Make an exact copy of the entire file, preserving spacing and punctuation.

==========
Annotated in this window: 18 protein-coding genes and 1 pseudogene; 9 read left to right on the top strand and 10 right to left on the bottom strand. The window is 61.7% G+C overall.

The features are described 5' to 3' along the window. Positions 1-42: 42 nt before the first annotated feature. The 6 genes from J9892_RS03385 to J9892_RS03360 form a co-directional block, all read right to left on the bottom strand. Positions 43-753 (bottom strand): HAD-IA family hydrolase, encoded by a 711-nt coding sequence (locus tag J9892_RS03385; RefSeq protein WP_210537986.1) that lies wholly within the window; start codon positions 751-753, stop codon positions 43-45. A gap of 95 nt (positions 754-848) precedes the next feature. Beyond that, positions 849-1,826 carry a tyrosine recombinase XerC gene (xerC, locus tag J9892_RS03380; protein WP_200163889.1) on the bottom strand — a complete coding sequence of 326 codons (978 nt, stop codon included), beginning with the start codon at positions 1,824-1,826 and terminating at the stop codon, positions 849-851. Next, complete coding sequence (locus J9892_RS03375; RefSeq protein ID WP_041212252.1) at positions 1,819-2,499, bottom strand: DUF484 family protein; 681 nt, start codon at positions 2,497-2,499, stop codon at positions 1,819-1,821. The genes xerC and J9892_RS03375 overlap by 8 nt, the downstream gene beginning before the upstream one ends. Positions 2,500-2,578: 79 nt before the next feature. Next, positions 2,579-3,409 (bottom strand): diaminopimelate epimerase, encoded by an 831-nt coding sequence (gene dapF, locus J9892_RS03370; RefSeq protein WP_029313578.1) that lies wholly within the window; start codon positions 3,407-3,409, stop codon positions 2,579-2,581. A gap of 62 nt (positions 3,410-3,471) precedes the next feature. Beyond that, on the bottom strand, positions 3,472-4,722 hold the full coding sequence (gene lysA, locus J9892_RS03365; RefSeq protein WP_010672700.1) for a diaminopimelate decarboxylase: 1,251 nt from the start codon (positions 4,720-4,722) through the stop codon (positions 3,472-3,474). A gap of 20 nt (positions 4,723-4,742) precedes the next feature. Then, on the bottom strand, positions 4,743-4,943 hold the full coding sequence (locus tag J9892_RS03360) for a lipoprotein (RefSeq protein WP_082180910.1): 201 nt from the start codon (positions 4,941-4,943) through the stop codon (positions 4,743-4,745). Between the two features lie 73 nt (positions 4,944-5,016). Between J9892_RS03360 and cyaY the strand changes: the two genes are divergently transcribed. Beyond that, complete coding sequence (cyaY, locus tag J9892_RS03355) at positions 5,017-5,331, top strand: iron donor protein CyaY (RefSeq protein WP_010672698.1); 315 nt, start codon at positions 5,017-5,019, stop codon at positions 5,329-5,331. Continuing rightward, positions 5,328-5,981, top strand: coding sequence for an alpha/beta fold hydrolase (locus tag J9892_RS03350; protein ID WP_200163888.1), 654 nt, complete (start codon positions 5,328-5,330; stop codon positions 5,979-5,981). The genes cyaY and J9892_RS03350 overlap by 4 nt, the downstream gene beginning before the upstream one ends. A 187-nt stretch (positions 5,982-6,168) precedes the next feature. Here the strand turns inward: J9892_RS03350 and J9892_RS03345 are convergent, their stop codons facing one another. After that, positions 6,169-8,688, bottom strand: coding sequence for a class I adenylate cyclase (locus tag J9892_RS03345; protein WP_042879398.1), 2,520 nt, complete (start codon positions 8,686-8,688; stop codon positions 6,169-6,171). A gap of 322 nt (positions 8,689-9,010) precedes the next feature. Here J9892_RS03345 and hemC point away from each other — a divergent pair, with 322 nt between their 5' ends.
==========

Annotated in this window: 18 protein-coding genes and 1 pseudogene; 9 read left to right on the top strand and 10 right to left on the bottom strand. The window is 61.7% G+C overall.

The features are described 5' to 3' along the window. Positions 1-42: 42 nt before the first annotated feature. The 6 genes from J9892_RS03385 to J9892_RS03360 form a co-directional block, all read right to left on the bottom strand. Positions 43-753 (bottom strand): HAD-IA family hydrolase, encoded by a 711-nt coding sequence (locus tag J9892_RS03385; RefSeq protein WP_210537986.1) that lies wholly within the window; start codon positions 751-753, stop codon positions 43-45. A gap of 95 nt (positions 754-848) precedes the next feature. Beyond that, positions 849-1,826 carry a tyrosine recombinase XerC gene (xerC, locus tag J9892_RS03380; protein WP_200163889.1) on the bottom strand — a complete coding sequence of 326 codons (978 nt, stop codon included), beginning with the start codon at positions 1,824-1,826 and terminating at the stop codon, positions 849-851. Next, complete coding sequence (locus J9892_RS03375; RefSeq protein ID WP_041212252.1) at positions 1,819-2,499, bottom strand: DUF484 family protein; 681 nt, start codon at positions 2,497-2,499, stop codon at positions 1,819-1,821. The genes xerC and J9892_RS03375 overlap by 8 nt, the downstream gene beginning before the upstream one ends. Positions 2,500-2,578: 79 nt before the next feature. Next, positions 2,579-3,409 (bottom strand): diaminopimelate epimerase, encoded by an 831-nt coding sequence (gene dapF, locus J9892_RS03370; RefSeq protein WP_029313578.1) that lies wholly within the window; start codon positions 3,407-3,409, stop codon positions 2,579-2,581. A gap of 62 nt (positions 3,410-3,471) precedes the next feature. Beyond that, on the bottom strand, positions 3,472-4,722 hold the full coding sequence (gene lysA, locus J9892_RS03365; RefSeq protein WP_010672700.1) for a diaminopimelate decarboxylase: 1,251 nt from the start codon (positions 4,720-4,722) through the stop codon (positions 3,472-3,474). A gap of 20 nt (positions 4,723-4,742) precedes the next feature. Then, on the bottom strand, positions 4,743-4,943 hold the full coding sequence (locus tag J9892_RS03360) for a lipoprotein (RefSeq protein WP_082180910.1): 201 nt from the start codon (positions 4,941-4,943) through the stop codon (positions 4,743-4,745). Between the two features lie 73 nt (positions 4,944-5,016). Between J9892_RS03360 and cyaY the strand changes: the two genes are divergently transcribed. Beyond that, complete coding sequence (cyaY, locus tag J9892_RS03355) at positions 5,017-5,331, top strand: iron donor protein CyaY (RefSeq protein WP_010672698.1); 315 nt, start codon at positions 5,017-5,019, stop codon at positions 5,329-5,331. Continuing rightward, positions 5,328-5,981, top strand: coding sequence for an alpha/beta fold hydrolase (locus tag J9892_RS03350; protein ID WP_200163888.1), 654 nt, complete (start codon positions 5,328-5,330; stop codon positions 5,979-5,981). The genes cyaY and J9892_RS03350 overlap by 4 nt, the downstream gene beginning before the upstream one ends. A 187-nt stretch (positions 5,982-6,168) precedes the next feature. Here the strand turns inward: J9892_RS03350 and J9892_RS03345 are convergent, their stop codons facing one another. After that, positions 6,169-8,688, bottom strand: coding sequence for a class I adenylate cyclase (locus tag J9892_RS03345; protein WP_042879398.1), 2,520 nt, complete (start codon positions 8,686-8,688; stop codon positions 6,169-6,171). A gap of 322 nt (positions 8,689-9,010) precedes the next feature. Here J9892_RS03345 and hemC point away from each other — a divergent pair, with 322 nt between their 5' ends.